Elevational variation in adult body size and growth rate but not in metabolic rate in the tree weta Hemideina crassidens

Mariana Bulgarella, Steven A. Trewick, A. Jonathan R. Godfrey, Brent J. Sinclair, Mary Morgan-Richards

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13 Scopus citations


Populations of the same species inhabiting distinct localities experience different ecological and climatic pressures that might result in differentiation in traits, particularly those related to temperature. We compared metabolic rate (and its thermal sensitivity), growth rate, and body size among nine high- and low-elevation populations of the Wellington tree weta, Hemideina crassidens, distributed from 9 to 1171. m. a.s.l across New Zealand. Our results did not indicate elevational compensation in metabolic rates (metabolic cold adaptation). Cold acclimation decreased metabolic rate compared to warm-acclimated individuals from both high- and low-elevation populations. However, we did find countergradient variation in growth rates, with individuals from high-elevation populations growing faster and to a larger final size than individuals from low-elevation populations. Females grew faster to a larger size than males, although as adults their metabolic rates did not differ significantly. The combined physiological and morphological data suggest that high-elevation individuals grow quickly and achieve larger size while maintaining metabolic rates at levels not significantly different from low-elevation individuals. Thus, morphological differentiation among tree weta populations, in concert with genetic variation, might provide the material required for adaptation to changing conditions.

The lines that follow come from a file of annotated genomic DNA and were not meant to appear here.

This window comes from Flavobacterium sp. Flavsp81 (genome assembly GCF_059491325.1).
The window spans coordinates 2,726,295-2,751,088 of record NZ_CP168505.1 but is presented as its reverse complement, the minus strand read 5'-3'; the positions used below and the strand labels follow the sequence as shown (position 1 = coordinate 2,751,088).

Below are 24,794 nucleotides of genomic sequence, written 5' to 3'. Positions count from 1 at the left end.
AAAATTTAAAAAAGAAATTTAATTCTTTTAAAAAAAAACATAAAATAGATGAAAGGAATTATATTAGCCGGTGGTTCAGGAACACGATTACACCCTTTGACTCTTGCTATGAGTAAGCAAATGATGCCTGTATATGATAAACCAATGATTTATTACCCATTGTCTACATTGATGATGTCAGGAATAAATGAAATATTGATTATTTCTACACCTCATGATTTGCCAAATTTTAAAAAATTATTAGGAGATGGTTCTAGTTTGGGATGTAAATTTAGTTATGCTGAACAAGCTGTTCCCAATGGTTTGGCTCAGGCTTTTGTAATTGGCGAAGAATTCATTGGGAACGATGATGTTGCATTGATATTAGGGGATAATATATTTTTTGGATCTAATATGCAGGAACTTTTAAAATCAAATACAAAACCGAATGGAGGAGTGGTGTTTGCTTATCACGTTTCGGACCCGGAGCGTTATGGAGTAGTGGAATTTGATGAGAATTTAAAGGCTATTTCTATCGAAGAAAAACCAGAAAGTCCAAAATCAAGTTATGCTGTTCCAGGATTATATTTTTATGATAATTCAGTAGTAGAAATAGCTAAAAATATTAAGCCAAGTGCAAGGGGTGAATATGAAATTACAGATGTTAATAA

Original languageEnglish (US)
Pages (from-to)30-38
Number of pages9
JournalJournal of Insect Physiology
StatePublished - Apr 1 2015

Bibliographical note

Funding Information:
Thanks to the weta hunters: Dylan Anderson, Robyn Dewhurst, Natasha McKean, Alejandra Oyanedel and Briar Smith. The helpful IAE technicians: Paul Barrett, Tracy Harris, Shaun Nielsen and Cleland Wallace. Karen Smillie from Naturalac Nutrition Ltd (Auckland, New Zealand) donated the protein we used to supplement the diet of our captive weta. Dr. Gabe Redding helped set up the respirometry experiments. Gareth Boyt and Pete Shaw allowed and helped us to collect weta at Pohokura, and Rhys Mills allowed us to sample in the Nga Manu Nature Reserve. Milan Plećaš helped obtain the climate data. The following offices and staff of the New Zealand Department of Conservation helped us: Gareth Boyt (Rangataiki), Jeanine Bishop (Wellington), Beverley Freer and Ian Millar (Nelson Malborough), and Robyn Ellis (Tongariro Wanganui Taranaki). We are grateful to several anonymous referees for critical comments on an earlier version of the manuscript. This work was supported by a Massey University Research Grant ( MURF–2010 : What limits a weta?) and the Royal Society of New Zealand (Marsden PVT–601).

Publisher Copyright:
© 2015 Elsevier Ltd.


  • Growth rates
  • Hemideina
  • Insects
  • Metabolic cold adaptation
  • Morphological variation
  • New Zealand
  • Plasticity
  • Standard metabolic rates


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